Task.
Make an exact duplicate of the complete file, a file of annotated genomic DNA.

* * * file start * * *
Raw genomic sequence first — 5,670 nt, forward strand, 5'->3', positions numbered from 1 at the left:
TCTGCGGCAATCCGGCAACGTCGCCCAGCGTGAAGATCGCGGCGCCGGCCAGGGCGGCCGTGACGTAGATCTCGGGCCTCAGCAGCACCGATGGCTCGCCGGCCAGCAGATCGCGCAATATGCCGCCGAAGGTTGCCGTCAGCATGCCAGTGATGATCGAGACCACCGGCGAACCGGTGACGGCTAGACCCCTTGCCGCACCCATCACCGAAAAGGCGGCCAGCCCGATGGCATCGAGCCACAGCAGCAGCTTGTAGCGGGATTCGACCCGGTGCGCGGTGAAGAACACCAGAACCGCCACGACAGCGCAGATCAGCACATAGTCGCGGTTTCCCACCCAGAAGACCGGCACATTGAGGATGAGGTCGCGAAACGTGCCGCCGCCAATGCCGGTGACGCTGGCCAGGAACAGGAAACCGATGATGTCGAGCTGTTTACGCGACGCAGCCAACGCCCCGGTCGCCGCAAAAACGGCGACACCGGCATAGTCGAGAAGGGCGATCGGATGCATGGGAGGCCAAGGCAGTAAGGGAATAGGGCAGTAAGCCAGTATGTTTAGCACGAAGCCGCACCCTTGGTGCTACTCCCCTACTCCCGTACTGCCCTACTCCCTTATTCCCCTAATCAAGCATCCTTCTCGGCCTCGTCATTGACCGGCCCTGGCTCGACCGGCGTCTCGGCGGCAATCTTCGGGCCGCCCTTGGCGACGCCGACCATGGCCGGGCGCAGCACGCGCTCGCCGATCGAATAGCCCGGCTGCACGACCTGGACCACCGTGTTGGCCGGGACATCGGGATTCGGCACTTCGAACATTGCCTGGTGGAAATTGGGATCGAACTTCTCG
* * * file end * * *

Raw genomic sequence first — 5,670 nt, forward strand, 5'->3', positions numbered from 1 at the left:
TCTGCGGCAATCCGGCAACGTCGCCCAGCGTGAAGATCGCGGCGCCGGCCAGGGCGGCCGTGACGTAGATCTCGGGCCTCAGCAGCACCGATGGCTCGCCGGCCAGCAGATCGCGCAATATGCCGCCGAAGGTTGCCGTCAGCATGCCAGTGATGATCGAGACCACCGGCGAACCGGTGACGGCTAGACCCCTTGCCGCACCCATCACCGAAAAGGCGGCCAGCCCGATGGCATCGAGCCACAGCAGCAGCTTGTAGCGGGATTCGACCCGGTGCGCGGTGAAGAACACCAGAACCGCCACGACAGCGCAGATCAGCACATAGTCGCGGTTTCCCACCCAGAAGACCGGCACATTGAGGATGAGGTCGCGAAACGTGCCGCCGCCAATGCCGGTGACGCTGGCCAGGAACAGGAAACCGATGATGTCGAGCTGTTTACGCGACGCAGCCAACGCCCCGGTCGCCGCAAAAACGGCGACACCGGCATAGTCGAGAAGGGCGATCGGATGCATGGGAGGCCAAGGCAGTAAGGGAATAGGGCAGTAAGCCAGTATGTTTAGCACGAAGCCGCACCCTTGGTGCTACTCCCCTACTCCCGTACTGCCCTACTCCCTTATTCCCCTAATCAAGCATCCTTCTCGGCCTCGTCATTGACCGGCCCTGGCTCGACCGGCGTCTCGGCGGCAATCTTCGGGCCGCCCTTGGCGACGCCGACCATGGCCGGGCGCAGCACGCGCTCGCCGATCGAATAGCCCGGCTGCACGACCTGGACCACCGTGTTGGCCGGGACATCGGGATTCGGCACTTCGAACATTGCCTGGTGGAAATTGGGATCGAACTTCTCG